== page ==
Security firm finds rampant vulnerabilities in robots


A leading security services firm has found that multiple home, business and industrial robots are vulnerable to cyberattacks.  The research paper published by IOActive, entitled “Hacking Robots Before Skynet,” identifies an array of vulnerabilities in the systems evaluated including many graded as high or critical risk. Attackers could employ the issues found to maliciously spy via the robot’s microphone and camera, leak personal or business data, and in extreme cases, cause serious physical harm or damage to people and property in the vicinity of a hacked robot.

Authored by IOActive’s Chief Technology Officer, Cesar Cerrudo, and Senior Security Consultant, Lucas Apa, the report is available on the IOActive website.

“There’s no doubt that robots and the application of Artificial Intelligence have become the new norm and the way of the future,” said Cerrudo. “Robots will soon be everywhere – from toys to personal assistants to manufacturing workers – the list is endless. Given this proliferation, focusing on cybersecurity is vital in ensuring these robots are safe and don’t present serious cyber or physical threats to the people and organizations they’re intended to serve.”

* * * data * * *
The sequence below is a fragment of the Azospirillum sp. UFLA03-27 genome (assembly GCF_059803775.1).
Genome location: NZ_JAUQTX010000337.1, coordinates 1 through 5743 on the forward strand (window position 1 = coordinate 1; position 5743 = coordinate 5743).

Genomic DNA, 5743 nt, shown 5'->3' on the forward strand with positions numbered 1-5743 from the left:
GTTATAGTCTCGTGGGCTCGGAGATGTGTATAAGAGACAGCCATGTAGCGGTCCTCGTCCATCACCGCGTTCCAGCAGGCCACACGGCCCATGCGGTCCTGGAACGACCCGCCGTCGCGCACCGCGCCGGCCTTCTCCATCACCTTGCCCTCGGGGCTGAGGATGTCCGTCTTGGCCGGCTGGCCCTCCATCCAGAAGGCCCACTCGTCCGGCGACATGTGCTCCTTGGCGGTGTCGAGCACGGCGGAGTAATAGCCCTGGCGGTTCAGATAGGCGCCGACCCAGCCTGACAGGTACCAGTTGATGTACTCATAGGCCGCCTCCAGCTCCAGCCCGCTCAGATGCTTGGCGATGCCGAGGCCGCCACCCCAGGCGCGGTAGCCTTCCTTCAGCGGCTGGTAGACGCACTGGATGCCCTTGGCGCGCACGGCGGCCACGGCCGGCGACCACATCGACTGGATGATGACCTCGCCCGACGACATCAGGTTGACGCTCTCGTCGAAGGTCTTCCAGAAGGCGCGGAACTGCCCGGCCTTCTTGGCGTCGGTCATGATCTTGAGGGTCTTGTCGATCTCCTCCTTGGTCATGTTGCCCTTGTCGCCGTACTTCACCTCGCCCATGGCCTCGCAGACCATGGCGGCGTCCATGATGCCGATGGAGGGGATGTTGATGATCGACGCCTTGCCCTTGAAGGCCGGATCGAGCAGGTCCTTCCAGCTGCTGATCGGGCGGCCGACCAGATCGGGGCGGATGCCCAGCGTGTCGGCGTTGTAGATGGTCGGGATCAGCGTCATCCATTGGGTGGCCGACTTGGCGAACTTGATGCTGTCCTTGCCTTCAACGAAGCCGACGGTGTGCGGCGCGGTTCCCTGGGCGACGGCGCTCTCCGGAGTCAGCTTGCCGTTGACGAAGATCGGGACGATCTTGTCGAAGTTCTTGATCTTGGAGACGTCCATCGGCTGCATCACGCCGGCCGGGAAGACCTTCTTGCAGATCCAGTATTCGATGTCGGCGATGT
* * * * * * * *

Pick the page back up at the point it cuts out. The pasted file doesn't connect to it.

During the past six months, IOActive’s researchers tested mobile applications, robot operating systems, firmware images, and other software in order to identify the flaws in several robots from vendors, including: SoftBank Robotics, UBTECH Robotics, ROBOTIS, Universal Robots, Rethink Robotics, and Asratec Corp.

“In this research, we focused on home, business, and industrial robots, in addition to robot control software used by several robot vendors,” said Apa. “Given the huge attack surface, we found nearly 50 cybersecurity vulnerabilities in our initial research alone, ranging from insecure communications and authentication issues, to weak cryptography, memory corruption, and privacy problems, just to name a few.”

According to Cerrudo and Apa, once a vulnerability has been exploited, a hacker could potentially gain control of the robot for cyber espionage, turn a robot into an insider threat, use a robot to expose private information, or cause a robot to perform unwanted actions when interacting with people, business operations, or other robots. In the most extreme cases, robots could be used to cause serious physical damage and harm to people and property.

Retrieve the report from IOActive here: